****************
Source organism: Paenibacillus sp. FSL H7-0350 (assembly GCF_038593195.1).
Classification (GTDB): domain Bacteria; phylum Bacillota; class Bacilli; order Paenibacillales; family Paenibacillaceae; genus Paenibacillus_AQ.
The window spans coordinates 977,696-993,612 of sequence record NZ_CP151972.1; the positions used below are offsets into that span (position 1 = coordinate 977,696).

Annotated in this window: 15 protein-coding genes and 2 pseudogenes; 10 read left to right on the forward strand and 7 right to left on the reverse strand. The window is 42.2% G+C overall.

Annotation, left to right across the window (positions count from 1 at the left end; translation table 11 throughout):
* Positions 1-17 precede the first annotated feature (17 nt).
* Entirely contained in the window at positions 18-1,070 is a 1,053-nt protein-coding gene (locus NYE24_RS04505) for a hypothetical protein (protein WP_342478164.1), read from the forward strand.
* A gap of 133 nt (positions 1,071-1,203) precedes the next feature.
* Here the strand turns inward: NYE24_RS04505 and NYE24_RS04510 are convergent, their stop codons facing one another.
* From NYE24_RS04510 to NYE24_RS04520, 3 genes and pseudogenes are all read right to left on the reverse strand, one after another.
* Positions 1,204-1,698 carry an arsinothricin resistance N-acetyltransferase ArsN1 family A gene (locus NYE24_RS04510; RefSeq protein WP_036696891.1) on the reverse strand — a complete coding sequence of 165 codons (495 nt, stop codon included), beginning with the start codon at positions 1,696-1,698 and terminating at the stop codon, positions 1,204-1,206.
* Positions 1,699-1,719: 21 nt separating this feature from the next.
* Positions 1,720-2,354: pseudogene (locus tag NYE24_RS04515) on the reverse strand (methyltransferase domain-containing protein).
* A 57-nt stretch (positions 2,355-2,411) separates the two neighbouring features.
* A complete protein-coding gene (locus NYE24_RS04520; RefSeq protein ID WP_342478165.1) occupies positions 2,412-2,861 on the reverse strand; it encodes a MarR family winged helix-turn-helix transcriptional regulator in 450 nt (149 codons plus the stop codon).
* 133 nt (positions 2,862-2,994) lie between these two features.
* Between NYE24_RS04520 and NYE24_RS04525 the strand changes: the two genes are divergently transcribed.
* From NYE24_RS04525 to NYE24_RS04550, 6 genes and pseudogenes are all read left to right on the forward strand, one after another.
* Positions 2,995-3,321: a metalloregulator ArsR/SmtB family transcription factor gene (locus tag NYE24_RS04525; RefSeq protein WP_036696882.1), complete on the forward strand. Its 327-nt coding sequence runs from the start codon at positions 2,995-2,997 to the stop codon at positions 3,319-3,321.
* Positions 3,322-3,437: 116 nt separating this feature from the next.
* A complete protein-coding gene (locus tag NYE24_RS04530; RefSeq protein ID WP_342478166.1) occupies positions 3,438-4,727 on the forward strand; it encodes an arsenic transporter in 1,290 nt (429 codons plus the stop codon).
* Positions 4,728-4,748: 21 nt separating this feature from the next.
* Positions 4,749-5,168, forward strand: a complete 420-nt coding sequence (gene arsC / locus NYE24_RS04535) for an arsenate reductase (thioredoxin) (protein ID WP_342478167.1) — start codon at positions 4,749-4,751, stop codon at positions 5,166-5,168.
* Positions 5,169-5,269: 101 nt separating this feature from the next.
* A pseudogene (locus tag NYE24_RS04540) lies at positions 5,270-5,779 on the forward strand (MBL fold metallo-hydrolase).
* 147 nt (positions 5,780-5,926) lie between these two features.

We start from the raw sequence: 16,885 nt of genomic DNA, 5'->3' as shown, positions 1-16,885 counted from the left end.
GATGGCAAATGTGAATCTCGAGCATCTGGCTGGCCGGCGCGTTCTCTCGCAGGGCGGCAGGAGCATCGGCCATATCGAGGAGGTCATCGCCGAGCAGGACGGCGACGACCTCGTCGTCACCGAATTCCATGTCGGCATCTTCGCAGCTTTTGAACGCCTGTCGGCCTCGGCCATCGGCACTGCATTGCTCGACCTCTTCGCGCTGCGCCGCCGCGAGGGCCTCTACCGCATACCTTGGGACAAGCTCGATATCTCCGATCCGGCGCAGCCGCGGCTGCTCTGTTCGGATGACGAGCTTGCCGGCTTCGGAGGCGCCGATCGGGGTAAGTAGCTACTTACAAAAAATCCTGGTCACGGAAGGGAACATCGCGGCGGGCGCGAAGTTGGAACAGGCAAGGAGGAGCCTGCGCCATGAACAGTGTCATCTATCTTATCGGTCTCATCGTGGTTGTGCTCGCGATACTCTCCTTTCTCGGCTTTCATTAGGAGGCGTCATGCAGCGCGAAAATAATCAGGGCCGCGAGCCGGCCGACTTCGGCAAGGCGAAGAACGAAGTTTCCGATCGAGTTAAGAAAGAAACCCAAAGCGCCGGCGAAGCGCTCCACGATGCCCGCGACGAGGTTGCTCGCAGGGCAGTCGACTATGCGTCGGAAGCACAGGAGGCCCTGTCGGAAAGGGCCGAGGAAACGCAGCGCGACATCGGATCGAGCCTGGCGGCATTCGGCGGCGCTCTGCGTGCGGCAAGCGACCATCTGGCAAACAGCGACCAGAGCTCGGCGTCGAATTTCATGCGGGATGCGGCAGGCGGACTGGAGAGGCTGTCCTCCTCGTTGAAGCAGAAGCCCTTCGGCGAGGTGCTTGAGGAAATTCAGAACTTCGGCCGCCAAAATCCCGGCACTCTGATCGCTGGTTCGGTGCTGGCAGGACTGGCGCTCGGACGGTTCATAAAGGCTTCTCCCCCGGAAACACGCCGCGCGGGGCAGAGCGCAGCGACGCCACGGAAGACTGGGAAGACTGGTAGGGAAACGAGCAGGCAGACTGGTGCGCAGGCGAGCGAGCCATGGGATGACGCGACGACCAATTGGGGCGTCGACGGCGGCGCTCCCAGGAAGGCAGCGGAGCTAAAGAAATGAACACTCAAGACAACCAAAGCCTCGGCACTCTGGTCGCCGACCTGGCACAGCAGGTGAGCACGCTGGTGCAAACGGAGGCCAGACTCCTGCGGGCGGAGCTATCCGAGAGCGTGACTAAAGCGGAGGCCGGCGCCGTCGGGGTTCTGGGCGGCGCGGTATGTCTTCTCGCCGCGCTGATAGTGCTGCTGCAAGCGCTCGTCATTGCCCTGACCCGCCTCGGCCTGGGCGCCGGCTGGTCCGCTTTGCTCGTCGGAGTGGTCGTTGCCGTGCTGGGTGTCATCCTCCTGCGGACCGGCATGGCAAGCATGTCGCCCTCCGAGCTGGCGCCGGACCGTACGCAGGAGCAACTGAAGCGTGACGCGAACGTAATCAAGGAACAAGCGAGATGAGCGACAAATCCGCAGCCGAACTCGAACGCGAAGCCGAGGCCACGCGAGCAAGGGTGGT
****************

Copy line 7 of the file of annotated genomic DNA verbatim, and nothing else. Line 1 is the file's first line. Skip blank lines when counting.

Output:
* Entirely contained in the window at positions 18-1,070 is a 1,053-nt protein-coding gene (locus NYE24_RS04505) for a hypothetical protein (protein WP_342478164.1), read from the forward strand.